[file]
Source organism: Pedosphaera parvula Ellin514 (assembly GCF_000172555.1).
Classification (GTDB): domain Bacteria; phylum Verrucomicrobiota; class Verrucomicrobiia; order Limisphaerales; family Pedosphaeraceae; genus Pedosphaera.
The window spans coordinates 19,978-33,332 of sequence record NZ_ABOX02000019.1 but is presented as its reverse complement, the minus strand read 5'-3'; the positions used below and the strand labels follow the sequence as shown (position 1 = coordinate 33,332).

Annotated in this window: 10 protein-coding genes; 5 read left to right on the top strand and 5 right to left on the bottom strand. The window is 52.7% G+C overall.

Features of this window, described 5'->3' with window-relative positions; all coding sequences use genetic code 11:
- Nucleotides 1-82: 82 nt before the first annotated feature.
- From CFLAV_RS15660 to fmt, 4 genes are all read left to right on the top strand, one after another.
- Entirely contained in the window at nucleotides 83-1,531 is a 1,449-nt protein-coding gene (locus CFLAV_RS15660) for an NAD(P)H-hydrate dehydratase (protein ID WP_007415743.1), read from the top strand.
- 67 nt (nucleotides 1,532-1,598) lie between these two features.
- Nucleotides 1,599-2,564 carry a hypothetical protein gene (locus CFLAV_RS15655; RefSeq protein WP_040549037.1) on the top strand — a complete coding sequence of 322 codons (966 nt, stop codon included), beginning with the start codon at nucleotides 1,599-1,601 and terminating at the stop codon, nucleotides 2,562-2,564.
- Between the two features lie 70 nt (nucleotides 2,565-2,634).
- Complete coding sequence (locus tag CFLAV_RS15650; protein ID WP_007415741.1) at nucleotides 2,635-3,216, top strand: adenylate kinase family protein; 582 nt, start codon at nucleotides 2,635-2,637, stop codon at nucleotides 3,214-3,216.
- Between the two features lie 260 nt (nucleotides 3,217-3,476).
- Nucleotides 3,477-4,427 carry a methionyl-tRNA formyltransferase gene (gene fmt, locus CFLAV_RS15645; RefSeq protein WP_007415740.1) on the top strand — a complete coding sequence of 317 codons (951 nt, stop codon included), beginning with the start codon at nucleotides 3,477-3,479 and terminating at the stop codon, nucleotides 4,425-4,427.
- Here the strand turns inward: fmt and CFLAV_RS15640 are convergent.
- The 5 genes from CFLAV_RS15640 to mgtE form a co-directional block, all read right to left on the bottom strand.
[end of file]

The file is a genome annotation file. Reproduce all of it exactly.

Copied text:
Source organism: Pedosphaera parvula Ellin514 (assembly GCF_000172555.1).
Classification (GTDB): domain Bacteria; phylum Verrucomicrobiota; class Verrucomicrobiia; order Limisphaerales; family Pedosphaeraceae; genus Pedosphaera.
The window spans coordinates 19,978-33,332 of sequence record NZ_ABOX02000019.1 but is presented as its reverse complement, the minus strand read 5'-3'; the positions used below and the strand labels follow the sequence as shown (position 1 = coordinate 33,332).

Annotated in this window: 10 protein-coding genes; 5 read left to right on the top strand and 5 right to left on the bottom strand. The window is 52.7% G+C overall.

Features of this window, described 5'->3' with window-relative positions; all coding sequences use genetic code 11:
- Nucleotides 1-82: 82 nt before the first annotated feature.
- From CFLAV_RS15660 to fmt, 4 genes are all read left to right on the top strand, one after another.
- Entirely contained in the window at nucleotides 83-1,531 is a 1,449-nt protein-coding gene (locus CFLAV_RS15660) for an NAD(P)H-hydrate dehydratase (protein ID WP_007415743.1), read from the top strand.
- 67 nt (nucleotides 1,532-1,598) lie between these two features.
- Nucleotides 1,599-2,564 carry a hypothetical protein gene (locus CFLAV_RS15655; RefSeq protein WP_040549037.1) on the top strand — a complete coding sequence of 322 codons (966 nt, stop codon included), beginning with the start codon at nucleotides 1,599-1,601 and terminating at the stop codon, nucleotides 2,562-2,564.
- Between the two features lie 70 nt (nucleotides 2,565-2,634).
- Complete coding sequence (locus tag CFLAV_RS15650; protein ID WP_007415741.1) at nucleotides 2,635-3,216, top strand: adenylate kinase family protein; 582 nt, start codon at nucleotides 2,635-2,637, stop codon at nucleotides 3,214-3,216.
- Between the two features lie 260 nt (nucleotides 3,217-3,476).
- Nucleotides 3,477-4,427 carry a methionyl-tRNA formyltransferase gene (gene fmt, locus CFLAV_RS15645; RefSeq protein WP_007415740.1) on the top strand — a complete coding sequence of 317 codons (951 nt, stop codon included), beginning with the start codon at nucleotides 3,477-3,479 and terminating at the stop codon, nucleotides 4,425-4,427.
- Here the strand turns inward: fmt and CFLAV_RS15640 are convergent.
- The 5 genes from CFLAV_RS15640 to mgtE form a co-directional block, all read right to left on the bottom strand.